Geographic location of the bug:  Queen Creek, AZ
Date: 06/08/2019
Time: 04:38 PM EDT
Your letter to the bugman:  We have found this type of bug in our Arizona pool (more than once). It swims very fast, it is not a water boatman, the legs are different and all go the same direction. Also it swims belly down. It has 6 legs, 2 small antennae, and it appears to use a bubble on its underside to help it go up to the surface and down again. It also bites (or stings), and if a person is in the pool nearby, it will make a beeline for them. Very aggressive for a little creature. (the 3rd photo is not 2 bugs, but a reflection on the side of the glass it was in).
Nobody seems to be able to identify it. Thank you in advance for your help!
How you want your letter signed:  Zonie Girl

Water Scavenger Beetle

Dear Zonie Girl,
Thank you for pointing out and for having documentary images showing the position of the legs while swimming.  The is a Beetle, and based on information on BugGuide, including “Aquatic forms may superficially resemble Dysticidae but can be easily distinguished by antennae. Many have keeled sterna. The adults come up for air head first, and move hind legs alternately (Dysticidae come up for air tail first and move hind legs together, like oars)”, we conclude this is a Water Scavenger Beetle in the family Hydrophilidae.  Though the bite might be an annoyance, we do not believe it poses any threat to humans.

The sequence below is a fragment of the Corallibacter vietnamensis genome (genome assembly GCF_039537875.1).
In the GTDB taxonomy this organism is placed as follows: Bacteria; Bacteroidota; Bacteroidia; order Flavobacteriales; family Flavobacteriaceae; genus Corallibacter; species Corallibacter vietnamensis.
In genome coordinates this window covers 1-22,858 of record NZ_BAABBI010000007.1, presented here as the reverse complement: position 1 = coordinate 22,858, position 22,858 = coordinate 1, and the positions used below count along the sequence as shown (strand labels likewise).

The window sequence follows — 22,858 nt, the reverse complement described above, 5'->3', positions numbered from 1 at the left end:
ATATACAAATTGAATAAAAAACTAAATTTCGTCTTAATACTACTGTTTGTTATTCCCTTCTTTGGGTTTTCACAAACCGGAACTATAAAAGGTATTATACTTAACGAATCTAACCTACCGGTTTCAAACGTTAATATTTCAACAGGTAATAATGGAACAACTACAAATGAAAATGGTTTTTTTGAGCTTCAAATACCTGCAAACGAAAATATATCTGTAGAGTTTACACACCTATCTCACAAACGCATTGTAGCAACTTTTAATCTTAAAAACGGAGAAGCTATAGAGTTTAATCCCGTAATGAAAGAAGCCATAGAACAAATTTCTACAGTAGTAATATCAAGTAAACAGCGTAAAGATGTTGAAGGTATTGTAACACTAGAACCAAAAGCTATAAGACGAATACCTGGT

Water Scavenger Beetle

Thank you for the quick response! I looked these up online, and yes, that is exactly what this bug is.

Water Scavenger Beetle

What's That Bug? does not endorse extermination

Subject:  Found multiple of the same type of Bug in pond.  What is it?
Geographic location of the bug:  Massachusetts
Date: 06/05/2019
Time: 07:57 PM EDT
Your letter to the bugman:  Found this in the pond in my backyard, no idea what it is.
How you want your letter signed:  Alexander

Water Tiger

Dear Alexander,
These are Water Tigers, the predatory larvae of a Predaceous Diving Beetle in the family Dytiscidae.

What's That Bug? does not endorse extermination